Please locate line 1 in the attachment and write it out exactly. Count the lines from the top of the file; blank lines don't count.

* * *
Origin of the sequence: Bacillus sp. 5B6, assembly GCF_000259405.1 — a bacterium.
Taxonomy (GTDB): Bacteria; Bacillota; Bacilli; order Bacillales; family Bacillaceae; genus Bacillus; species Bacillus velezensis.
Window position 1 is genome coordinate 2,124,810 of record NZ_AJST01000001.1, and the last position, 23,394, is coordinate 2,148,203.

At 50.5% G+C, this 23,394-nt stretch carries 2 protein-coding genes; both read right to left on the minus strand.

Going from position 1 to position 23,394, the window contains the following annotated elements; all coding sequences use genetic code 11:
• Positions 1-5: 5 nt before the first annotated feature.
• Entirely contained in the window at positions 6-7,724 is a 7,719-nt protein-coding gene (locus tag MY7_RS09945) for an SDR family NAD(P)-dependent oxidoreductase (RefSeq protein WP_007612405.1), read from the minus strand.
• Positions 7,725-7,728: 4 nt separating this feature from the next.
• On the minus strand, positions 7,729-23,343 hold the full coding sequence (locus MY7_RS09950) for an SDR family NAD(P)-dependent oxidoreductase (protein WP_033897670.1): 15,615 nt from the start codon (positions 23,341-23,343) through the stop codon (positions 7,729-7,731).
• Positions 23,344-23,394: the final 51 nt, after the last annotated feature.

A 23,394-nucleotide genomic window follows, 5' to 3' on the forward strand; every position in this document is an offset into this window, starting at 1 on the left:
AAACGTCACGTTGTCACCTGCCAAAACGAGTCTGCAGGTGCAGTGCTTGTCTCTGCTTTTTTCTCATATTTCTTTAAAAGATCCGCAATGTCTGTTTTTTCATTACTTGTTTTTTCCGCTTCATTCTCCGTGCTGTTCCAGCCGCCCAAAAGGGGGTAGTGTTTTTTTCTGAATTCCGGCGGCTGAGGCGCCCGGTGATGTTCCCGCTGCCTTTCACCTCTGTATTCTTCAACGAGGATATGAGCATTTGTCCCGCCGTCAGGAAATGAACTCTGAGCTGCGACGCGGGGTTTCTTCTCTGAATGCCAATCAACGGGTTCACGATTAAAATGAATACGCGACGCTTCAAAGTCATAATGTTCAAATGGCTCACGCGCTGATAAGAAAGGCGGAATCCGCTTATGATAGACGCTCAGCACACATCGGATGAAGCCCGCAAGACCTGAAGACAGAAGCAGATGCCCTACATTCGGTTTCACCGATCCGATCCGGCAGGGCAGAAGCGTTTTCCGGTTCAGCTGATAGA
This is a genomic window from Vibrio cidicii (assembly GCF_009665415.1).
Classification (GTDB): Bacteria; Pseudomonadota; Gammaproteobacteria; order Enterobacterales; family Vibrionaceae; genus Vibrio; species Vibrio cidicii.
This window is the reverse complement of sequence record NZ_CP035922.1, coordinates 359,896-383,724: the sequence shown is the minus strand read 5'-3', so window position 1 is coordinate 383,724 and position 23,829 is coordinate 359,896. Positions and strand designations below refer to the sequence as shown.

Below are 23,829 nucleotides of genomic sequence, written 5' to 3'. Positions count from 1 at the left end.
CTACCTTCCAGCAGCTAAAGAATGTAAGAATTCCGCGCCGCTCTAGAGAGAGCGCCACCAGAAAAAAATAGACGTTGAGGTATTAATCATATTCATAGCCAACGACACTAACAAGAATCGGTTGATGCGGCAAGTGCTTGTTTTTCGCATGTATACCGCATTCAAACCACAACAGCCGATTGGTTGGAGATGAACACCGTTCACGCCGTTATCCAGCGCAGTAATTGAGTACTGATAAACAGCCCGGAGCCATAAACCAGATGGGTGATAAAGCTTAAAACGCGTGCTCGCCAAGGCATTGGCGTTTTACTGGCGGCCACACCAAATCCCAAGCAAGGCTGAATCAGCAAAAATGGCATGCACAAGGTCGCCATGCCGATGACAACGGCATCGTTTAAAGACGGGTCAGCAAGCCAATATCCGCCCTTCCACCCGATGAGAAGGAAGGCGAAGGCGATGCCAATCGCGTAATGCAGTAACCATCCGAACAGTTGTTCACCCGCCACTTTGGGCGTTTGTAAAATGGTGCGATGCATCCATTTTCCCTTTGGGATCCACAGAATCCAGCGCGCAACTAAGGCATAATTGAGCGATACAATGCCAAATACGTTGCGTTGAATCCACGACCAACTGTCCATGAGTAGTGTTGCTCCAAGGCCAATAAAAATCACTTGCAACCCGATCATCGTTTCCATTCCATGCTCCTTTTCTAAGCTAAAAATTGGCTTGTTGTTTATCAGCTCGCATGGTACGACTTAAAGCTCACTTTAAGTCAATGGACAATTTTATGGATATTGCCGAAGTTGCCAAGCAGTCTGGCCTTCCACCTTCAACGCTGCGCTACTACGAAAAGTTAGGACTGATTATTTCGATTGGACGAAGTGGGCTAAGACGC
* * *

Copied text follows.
Origin of the sequence: Bacillus sp. 5B6, assembly GCF_000259405.1 — a bacterium.